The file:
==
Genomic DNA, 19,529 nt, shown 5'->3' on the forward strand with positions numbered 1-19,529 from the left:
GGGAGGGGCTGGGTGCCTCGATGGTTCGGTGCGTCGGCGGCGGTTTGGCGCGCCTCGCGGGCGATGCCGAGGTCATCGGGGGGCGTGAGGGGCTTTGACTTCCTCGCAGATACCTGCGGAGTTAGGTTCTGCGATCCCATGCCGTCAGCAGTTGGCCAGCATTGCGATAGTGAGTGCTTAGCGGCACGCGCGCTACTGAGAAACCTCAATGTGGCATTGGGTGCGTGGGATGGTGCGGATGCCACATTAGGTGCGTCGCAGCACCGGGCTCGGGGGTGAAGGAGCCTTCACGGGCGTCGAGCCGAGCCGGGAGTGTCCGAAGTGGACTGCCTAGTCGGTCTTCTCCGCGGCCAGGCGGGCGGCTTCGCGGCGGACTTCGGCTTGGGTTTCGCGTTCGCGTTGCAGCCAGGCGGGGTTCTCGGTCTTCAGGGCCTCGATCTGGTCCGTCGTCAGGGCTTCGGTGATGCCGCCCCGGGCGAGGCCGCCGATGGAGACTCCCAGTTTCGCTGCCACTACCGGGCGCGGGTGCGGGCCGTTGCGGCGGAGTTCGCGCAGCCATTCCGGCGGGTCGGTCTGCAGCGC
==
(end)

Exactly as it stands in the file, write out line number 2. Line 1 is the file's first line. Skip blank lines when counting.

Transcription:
GGGAGGGGCTGGGTGCCTCGATGGTTCGGTGCGTCGGCGGCGGTTTGGCGCGCCTCGCGGGCGATGCCGAGGTCATCGGGGGGCGTGAGGGGCTTTGACTTCCTCGCAGATACCTGCGGAGTTAGGTTCTGCGATCCCATGCCGTCAGCAGTTGGCCAGCATTGCGATAGTGAGTGCTTAGCGGCACGCGCGCTACTGAGAAACCTCAATGTGGCATTGGGTGCGTGGGATGGTGCGGATGCCACATTAGGTGCGTCGCAGCACCGGGCTCGGGGGTGAAGGAGCCTTCACGGGCGTCGAGCCGAGCCGGGAGTGTCCGAAGTGGACTGCCTAGTCGGTCTTCTCCGCGGCCAGGCGGGCGGCTTCGCGGCGGACTTCGGCTTGGGTTTCGCGTTCGCGTTGCAGCCAGGCGGGGTTCTCGGTCTTCAGGGCCTCGATCTGGTCCGTCGTCAGGGCTTCGGTGATGCCGCCCCGGGCGAGGCCGCCGATGGAGACTCCCAGTTTCGCTGCCACTACCGGGCGCGGGTGCGGGCCGTTGCGGCGGAGTTCGCGCAGCCATTCCGGCGGGTCGGTCTGCAGCGC